provided to Santiva Chronicle
The Clinic for the Rehabilitation of Wildlife (CROW) released a juvenile green sea turtle on Wednesday, Feb. 19, following more than three months of recovery from a fractured skull and other injuries to its face.
The turtle first arrived at the wildlife hospital in critical condition on Nov. 4, 2019 after being rescued from the Boca Grande pass by staff at the Sanibel Captiva Conservation Foundation (SCCF). CROW veterinarians assessed the turtle and found it to have multiple severe fractures on either side of its face/skull and a fractured plastron, or undershell. The fractures appeared to have been caused by some type of blunt trauma.
In the days following admission, the team of veterinarians and staff worked to control infections in the injured areas with localized and broad spectrum antibiotics. Despite the severe injuries, the turtle maintained a healthy body weight and was alert and responsive.
“Given the extent of the head injuries, it was surprising that this turtle was even alive and responsive,” says Dr. Robin Bast, the staff veterinarian at CROW. “We knew it was going to be an uphill battle from the beginning.”
Bloodwork, radiographs and a CT scan helped show the extent of the damage and determine the turtle’s treatment plan. It underwent multiple surgeries to remove infected and dead tissue along with continued antibiotic treatments and pain medication. Over time, the infections became resistant to the antibiotics being used and required more detailed testing to find medications that would be successful in fighting the bacterial infections.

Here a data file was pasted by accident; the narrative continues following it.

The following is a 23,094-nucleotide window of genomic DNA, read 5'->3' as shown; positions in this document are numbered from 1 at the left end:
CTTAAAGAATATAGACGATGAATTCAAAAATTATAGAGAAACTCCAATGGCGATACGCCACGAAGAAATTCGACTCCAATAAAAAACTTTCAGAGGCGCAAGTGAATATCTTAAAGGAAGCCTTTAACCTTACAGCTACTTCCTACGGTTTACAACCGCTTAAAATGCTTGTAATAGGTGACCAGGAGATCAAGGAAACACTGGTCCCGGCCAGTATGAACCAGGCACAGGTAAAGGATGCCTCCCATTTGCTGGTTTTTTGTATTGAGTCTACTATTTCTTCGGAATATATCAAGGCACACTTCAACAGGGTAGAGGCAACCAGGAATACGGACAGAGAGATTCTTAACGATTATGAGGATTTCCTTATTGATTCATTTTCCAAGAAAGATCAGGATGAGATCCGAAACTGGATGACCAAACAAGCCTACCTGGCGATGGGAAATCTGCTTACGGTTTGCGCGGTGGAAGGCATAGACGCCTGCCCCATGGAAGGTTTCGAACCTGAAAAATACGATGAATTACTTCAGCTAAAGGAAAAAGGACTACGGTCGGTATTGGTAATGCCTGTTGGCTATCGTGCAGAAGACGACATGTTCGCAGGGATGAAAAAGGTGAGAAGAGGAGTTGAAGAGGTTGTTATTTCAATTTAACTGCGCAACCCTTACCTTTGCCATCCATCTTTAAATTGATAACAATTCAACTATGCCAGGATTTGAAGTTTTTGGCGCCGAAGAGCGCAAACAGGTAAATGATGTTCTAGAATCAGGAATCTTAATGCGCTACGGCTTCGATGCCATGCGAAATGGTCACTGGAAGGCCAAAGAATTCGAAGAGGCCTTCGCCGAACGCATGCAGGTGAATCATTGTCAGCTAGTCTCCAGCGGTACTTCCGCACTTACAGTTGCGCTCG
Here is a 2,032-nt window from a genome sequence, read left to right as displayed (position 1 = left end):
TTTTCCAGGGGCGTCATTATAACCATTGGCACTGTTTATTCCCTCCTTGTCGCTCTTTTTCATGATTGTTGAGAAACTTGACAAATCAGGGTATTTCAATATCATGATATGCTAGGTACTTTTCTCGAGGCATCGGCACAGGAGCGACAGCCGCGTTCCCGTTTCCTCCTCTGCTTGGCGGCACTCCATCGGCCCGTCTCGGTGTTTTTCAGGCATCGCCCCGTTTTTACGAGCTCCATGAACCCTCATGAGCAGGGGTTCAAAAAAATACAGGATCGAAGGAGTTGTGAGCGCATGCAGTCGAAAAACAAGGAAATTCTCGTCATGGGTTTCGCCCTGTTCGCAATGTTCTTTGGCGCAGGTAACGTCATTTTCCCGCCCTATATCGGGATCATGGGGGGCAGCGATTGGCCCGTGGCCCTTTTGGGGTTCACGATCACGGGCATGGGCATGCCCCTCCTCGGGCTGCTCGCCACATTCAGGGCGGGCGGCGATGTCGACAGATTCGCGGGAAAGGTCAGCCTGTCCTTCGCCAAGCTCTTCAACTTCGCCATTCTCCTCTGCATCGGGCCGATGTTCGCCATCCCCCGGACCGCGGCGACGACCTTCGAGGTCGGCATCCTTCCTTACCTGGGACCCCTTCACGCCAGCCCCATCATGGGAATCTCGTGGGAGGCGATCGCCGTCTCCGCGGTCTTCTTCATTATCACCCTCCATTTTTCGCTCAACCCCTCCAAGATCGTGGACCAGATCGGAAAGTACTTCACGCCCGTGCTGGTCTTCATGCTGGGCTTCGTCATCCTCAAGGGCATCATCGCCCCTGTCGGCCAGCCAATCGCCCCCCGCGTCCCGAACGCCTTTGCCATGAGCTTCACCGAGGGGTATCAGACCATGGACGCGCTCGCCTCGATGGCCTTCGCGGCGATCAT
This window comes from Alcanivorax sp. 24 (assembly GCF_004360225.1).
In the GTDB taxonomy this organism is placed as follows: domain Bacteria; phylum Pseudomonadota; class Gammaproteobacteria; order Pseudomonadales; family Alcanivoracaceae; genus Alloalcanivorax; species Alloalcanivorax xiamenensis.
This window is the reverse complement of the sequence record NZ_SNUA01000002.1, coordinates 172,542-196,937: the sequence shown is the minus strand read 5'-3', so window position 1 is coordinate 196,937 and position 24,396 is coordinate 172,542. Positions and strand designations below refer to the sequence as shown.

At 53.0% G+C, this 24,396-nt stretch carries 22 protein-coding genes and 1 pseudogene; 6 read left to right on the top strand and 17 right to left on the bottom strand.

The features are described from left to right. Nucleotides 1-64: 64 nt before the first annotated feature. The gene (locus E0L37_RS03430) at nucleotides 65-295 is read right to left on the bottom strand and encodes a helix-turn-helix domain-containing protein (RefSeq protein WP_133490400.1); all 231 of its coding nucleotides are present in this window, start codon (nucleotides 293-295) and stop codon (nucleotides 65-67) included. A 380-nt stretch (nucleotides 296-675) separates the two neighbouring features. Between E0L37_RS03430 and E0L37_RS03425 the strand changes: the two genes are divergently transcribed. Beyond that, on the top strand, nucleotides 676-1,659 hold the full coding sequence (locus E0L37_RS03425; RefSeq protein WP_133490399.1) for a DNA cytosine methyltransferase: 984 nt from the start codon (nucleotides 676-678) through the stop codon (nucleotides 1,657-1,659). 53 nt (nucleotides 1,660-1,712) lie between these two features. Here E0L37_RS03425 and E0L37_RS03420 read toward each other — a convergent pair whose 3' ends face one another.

As the injuries began to heal and the infections cleared, the turtle began further rehabilitation. The injuries to its face limited the use of its jaw which affected its ability to eat. “We weren’t sure if this turtle was ever going to regain function in its jaw and be able to eat on its own,” says Bast, “So, it was a huge stepping stone in its journey to being able to be released.” Over a few weeks, rehabilitation staff helped the turtle learn to eat on its own again.
After more than three months of medical care and rehabilitation, the turtle was finally cleared for release. The turtle was tagged with flipper tags and a passive integrated transponder (PIT) tag prior to being released Wednesday morning. The turtle was taken by boat and released a few miles off the beach at South Seas Resort on Captiva Island.
About Clinic for the Rehabilitation of Wildlife (CROW)
Established in 1968, the Clinic for the Rehabilitation of Wildlife (CROW) is a teaching hospital saving the sick, injured and orphaned native and migratory wildlife of Southwest Florida and beyond. Through state-of-the-art veterinary care, public education programs and an engaging visitor center, CROW works to improve the health of the environment, humans and our animals through wildlife medicine. For more information, or to plan your visit, go to www.crowclinic.org. If you find an animal that is in need of help, call (239) 472-3644 ext. #222.